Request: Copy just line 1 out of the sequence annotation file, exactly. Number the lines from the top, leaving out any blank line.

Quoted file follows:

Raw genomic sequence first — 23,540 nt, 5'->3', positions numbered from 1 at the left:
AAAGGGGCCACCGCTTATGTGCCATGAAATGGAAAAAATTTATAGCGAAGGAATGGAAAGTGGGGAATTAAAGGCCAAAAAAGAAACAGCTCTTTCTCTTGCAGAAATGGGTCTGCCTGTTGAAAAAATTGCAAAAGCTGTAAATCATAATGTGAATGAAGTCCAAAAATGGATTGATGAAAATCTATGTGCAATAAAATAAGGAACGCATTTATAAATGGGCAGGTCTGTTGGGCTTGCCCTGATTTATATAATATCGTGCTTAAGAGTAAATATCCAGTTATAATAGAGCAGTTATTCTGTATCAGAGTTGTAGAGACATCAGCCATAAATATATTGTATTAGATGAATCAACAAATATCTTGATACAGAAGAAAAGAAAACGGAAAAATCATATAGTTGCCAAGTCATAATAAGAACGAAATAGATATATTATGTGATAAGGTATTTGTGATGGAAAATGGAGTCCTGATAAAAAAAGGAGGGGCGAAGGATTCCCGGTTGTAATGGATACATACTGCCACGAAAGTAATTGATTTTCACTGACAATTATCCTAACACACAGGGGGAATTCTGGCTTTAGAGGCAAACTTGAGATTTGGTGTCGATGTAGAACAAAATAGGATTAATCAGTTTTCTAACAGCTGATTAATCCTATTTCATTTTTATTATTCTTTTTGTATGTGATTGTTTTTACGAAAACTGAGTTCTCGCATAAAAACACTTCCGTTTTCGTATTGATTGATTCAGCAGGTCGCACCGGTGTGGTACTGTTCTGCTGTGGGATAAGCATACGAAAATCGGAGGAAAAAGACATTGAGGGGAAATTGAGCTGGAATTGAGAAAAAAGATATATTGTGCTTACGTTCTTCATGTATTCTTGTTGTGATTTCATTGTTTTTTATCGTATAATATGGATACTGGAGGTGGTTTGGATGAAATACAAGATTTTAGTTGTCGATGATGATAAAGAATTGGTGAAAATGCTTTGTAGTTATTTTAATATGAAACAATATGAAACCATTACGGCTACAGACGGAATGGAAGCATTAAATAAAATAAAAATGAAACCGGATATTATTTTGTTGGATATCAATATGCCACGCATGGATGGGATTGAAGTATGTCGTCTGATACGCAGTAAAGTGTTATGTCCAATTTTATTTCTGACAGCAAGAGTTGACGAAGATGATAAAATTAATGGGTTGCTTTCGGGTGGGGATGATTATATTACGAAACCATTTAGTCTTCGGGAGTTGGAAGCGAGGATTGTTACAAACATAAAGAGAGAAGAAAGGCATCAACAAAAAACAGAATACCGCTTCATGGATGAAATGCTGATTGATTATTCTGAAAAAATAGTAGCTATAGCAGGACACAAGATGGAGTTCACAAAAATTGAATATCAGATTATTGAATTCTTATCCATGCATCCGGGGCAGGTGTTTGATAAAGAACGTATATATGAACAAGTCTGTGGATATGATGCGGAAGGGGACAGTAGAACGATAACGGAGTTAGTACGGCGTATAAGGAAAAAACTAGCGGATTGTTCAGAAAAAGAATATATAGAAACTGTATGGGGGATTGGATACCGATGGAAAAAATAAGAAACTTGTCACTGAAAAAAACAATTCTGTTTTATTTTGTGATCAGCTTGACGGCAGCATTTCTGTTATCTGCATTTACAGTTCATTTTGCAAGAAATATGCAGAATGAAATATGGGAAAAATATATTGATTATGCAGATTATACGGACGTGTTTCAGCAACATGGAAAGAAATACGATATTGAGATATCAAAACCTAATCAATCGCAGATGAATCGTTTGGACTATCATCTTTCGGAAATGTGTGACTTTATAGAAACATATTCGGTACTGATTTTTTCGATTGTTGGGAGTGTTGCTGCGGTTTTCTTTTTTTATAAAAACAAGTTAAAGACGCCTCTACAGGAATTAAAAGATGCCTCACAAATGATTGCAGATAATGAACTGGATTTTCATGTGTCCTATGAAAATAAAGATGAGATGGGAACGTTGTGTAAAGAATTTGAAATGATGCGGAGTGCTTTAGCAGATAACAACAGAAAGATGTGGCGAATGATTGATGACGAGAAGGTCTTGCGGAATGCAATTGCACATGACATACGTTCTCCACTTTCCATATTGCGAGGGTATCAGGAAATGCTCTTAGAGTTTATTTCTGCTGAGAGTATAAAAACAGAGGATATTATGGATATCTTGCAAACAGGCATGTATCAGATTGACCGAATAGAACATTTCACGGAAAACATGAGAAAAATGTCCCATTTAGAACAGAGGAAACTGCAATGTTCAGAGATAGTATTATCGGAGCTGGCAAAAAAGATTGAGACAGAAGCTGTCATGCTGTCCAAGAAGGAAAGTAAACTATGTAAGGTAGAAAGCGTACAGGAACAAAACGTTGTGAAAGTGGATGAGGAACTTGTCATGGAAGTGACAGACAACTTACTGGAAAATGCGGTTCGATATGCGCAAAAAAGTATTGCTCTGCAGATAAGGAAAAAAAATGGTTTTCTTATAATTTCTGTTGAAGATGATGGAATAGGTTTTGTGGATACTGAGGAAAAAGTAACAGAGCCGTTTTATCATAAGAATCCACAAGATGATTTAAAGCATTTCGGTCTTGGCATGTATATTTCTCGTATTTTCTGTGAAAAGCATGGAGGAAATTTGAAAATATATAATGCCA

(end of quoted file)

Raw genomic sequence first — 23,540 nt, 5'->3', positions numbered from 1 at the left: